'Closer's' Jon Tenney in 'King & Maxwell'

Rebecca Romijn and Jon Tenney in the Pilot

Rebecca Romijn and Jon Tenney in the Pilot for "King and Maxwell." (Credit: TNT)

Clearly, TNT loves Jon Tenney.

And the feeling is mutual, since the actor has worked for the cable network for the better part of the past decade. After his long run as FBI Special Agent Fritz Howard -- longtime friend and eventual husband of Kyra Sedgwick's Brenda Leigh Johnson on "The Closer" -- Tenney stars in a new TNT crime drama when "King & Maxwell" premieres Monday at 10 p.m.

He and Rebecca Romijn play Sean King and Michelle Maxwell, former Secret Service agents now partnered as private detectives. The characters originated in bestsellers by David Baldacci, and they're odd-couple opposites: He's more refined, while she's the streetwise one.


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Tenney says his conversations with TNT about "King & Maxwell" began as "The Closer" was winding down. "I felt my piece of that puzzle was primarily the personal relationship," he explains. "As the focus shifted away from that, because Kyra was no longer going to be there, I wondered how much there would be for me to do [on 'Major Crimes']. And then, they sent me this script. "I had not read any of David's novels about King and Maxwell, but I certainly had seen them. I mean, every time you walk through an airport, there they are. As soon as I read the script, I got into the novels as well, and all the elements seemed to come together to make this a fun thing to do."

 Much of that hinges on the stars' teamwork. ""We did a series of 'chemistry reads,' and we clicked right away. We fell into a conversation about kids and this business, and we just got along," Tenney says of Romijn.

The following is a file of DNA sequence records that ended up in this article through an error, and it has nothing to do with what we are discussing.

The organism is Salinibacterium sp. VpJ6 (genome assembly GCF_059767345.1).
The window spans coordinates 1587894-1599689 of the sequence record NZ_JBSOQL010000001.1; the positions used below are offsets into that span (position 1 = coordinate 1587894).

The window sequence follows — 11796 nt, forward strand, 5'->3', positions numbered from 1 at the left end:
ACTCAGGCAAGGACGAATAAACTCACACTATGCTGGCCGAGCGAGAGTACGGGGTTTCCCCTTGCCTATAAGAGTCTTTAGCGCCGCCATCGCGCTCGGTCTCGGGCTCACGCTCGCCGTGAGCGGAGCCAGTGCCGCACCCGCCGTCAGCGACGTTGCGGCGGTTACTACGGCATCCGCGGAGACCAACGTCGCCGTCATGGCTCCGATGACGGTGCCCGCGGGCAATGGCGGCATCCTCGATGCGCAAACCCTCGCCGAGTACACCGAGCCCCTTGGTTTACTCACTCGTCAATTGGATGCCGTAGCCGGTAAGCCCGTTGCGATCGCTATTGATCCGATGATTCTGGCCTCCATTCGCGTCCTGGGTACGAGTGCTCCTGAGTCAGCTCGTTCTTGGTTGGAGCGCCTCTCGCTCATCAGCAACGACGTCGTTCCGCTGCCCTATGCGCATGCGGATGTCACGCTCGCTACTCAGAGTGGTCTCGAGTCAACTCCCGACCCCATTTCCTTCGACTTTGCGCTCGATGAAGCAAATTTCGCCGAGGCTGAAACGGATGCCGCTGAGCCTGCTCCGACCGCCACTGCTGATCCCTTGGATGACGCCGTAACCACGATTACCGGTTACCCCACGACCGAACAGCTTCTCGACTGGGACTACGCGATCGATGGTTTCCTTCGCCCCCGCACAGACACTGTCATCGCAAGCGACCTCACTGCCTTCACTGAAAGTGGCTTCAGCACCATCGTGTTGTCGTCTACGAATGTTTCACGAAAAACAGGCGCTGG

Having "NCIS" producer Shane Brennan's presence on the team is a big plus, Tenney says. "You always want to know you have somebody at the helm who knows what they're doing," he says, "and he certainly has a tremendous track record. Shane obviously has been successful, but I sensed in him a real excitement to do something different from what he's been doing.

 "When he was on the set with us when we filmed the pilot, there was one night when it was very late, and we were doing a scene at this abandoned warehouse. It was cold, and everybody was sort of slogging through it, but he had this glee about him, that was out in the trenches making this show. I saw this kind of excited kid, and that got me excited."

For fans of the King and Maxwell novels Tenney says, "We're going to be true to them on one level, then we're going to go way beyond them as well, hopefully.

"It's really a work in progress," he continues. "Each day, we're saying things like, 'Oh, I see. This is a good way to go.' We're going to have fun stories and exciting plots, but it's ultimately going to be about the relationship between these people."

Past law-enforcement roles have worked as prep for Tenney to a certain extent. "One of the fun things is that while these people come from the same background, they share an ignominious dismissal from the Secret Service . . . that wound, if you will.

"They approach things very differently. Maxwell is that kind of gung-ho, good-with-a-gun adrenaline junkie, and King is much more a man of words: 'I can talk us out of this. I can figure this out.' He prides himself on his brains over his brawn, and we're hopefully using that to some comedic effect."

Tenney, who has also been on "The Newsroom," "Brothers & Sisters" and "Brooklyn South," is clearly no stranger to television. "I think most actors will say they always feel like they'll never work again," he reflects. "In between jobs, you think your luck has run out, but they keep on letting me do what I love to do. I really can't complain."

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